cover image PROTECTING AMERICA'S HEALTH: The FDA, Business, and One Hundred Years of Regulation

PROTECTING AMERICA'S HEALTH: The FDA, Business, and One Hundred Years of Regulation

Philip J. Hilts, Author . Knopf $26.95 (416p) ISBN 978-0-375-40466-5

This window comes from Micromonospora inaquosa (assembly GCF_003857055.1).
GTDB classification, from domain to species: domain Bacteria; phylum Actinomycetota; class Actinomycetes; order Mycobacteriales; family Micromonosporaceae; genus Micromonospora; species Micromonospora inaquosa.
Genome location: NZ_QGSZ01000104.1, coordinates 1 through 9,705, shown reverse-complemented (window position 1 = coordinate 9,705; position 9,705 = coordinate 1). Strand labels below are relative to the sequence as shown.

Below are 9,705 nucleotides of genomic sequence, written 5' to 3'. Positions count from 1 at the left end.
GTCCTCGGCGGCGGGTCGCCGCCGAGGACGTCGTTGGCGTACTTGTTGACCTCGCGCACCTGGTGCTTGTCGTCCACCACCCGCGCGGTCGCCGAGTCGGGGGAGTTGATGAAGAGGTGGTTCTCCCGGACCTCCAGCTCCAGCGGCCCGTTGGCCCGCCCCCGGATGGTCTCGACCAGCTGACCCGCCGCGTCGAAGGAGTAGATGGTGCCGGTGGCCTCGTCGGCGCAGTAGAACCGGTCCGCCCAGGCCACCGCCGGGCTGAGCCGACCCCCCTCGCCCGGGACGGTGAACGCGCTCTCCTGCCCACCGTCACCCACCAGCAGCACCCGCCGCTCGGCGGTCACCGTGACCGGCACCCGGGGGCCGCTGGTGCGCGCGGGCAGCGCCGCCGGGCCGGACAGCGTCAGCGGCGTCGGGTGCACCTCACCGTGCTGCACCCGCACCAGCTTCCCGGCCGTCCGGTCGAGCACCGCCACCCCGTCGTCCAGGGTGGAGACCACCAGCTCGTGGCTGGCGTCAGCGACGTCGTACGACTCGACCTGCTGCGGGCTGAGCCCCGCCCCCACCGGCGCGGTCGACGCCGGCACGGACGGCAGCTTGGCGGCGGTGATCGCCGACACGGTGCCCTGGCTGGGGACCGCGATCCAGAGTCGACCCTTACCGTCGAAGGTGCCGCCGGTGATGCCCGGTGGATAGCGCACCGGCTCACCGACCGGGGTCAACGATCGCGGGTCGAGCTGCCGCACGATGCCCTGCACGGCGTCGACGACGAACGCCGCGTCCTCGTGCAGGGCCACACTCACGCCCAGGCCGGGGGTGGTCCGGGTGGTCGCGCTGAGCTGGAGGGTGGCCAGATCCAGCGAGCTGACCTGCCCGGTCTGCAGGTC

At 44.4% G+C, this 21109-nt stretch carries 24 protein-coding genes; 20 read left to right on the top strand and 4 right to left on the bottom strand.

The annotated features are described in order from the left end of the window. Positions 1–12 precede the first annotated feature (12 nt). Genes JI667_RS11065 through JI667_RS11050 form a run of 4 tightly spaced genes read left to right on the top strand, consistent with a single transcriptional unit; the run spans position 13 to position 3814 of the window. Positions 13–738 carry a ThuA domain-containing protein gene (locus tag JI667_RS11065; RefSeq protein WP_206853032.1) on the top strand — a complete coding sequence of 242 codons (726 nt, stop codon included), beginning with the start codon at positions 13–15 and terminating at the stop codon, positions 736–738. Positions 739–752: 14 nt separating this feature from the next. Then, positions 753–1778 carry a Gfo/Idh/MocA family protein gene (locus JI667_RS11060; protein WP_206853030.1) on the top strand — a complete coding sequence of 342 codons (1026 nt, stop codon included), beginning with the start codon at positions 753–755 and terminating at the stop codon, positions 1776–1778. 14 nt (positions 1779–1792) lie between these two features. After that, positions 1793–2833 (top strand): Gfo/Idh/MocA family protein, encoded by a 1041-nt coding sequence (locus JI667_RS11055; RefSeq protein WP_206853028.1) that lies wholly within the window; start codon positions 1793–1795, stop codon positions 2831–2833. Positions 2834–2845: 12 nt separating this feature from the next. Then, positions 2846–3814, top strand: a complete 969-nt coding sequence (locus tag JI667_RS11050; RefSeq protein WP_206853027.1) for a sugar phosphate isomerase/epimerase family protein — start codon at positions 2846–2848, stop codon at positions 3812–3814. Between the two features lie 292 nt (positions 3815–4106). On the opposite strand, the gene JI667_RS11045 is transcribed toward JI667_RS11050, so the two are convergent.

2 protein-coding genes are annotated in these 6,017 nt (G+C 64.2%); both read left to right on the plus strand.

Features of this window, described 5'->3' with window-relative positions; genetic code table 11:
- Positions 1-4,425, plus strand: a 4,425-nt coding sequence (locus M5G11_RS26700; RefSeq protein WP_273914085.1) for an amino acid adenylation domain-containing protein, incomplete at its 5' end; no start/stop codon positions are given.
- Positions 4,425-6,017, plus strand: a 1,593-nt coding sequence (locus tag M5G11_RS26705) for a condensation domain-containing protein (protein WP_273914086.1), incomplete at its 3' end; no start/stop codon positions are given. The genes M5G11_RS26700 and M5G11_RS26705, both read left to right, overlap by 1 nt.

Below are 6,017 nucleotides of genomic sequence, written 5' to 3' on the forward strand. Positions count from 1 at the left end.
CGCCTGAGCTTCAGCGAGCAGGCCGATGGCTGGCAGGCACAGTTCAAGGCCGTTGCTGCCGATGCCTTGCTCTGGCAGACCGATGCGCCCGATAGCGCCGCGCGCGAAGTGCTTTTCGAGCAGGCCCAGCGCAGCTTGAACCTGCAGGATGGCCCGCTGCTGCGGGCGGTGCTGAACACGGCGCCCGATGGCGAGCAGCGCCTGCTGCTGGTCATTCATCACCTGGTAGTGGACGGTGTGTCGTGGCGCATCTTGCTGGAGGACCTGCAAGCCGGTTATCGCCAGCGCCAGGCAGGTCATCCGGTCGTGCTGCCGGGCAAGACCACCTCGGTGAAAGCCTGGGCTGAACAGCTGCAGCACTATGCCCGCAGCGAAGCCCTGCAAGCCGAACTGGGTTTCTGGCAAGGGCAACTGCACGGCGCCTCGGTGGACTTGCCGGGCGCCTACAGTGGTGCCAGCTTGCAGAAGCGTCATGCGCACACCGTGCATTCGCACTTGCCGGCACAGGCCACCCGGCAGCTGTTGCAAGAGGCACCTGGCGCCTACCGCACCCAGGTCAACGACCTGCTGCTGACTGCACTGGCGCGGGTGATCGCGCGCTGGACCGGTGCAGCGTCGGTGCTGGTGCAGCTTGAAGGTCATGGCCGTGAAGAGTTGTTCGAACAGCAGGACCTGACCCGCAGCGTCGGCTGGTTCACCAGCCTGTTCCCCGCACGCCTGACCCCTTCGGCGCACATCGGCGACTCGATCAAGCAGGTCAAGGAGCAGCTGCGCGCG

A century ago, store shelves were filled with products that were rotten, useless or even deadly. Today, we can be relatatively confident that "no cholesterol" on a product label really means what it says, and that the terms "fresh," "beef" and "reduces fever" accurately describe a product's contents or use. These protections, now taken for granted, have been the work of what is arguably the nation's most important regulatory agency, the Food and Drug Administration. Hilts (Scientific Temperaments), a health and science reporter who's written for the Washington Post and the New York Times, wonderfully documents the history of the FDA from its start in the administration of Teddy Roosevelt through various crises and triumphs to the deregulatory climate of recent years. From the start, FDA officials battled entrenched business interests. Industry argued that regulation hurt profits, stymied research and kept potentially beneficial products from reaching markets quickly. How the FDA doggedly prevailed against this tide of opposition is a story of persistence, political maneuvering and make-it-up-as-you-go pragmatism. As Hilts shows, strong policies often emerged in the wake of tragedies or scandals: the case of thalidomide, a drug introduced in the late 1950s as a sedative and to relieve morning sickness but that caused pregnant women to give birth to severely deformed infants (the number is conservatively estimated at 8,000), shocked the world and led to congressional hearings and a strict new drug approval law. Even so, industry continues to lobby aggressively against regulation. Hilts has little sympathy for industry's point of view and has the facts to support this position. As the federal government once again starts talking about cuts, this book offers a sober reminder of the importance of maintaining vigorous protections against the dangers of profit-motivated decisions. Photos not seen by PW. (Apr. 2)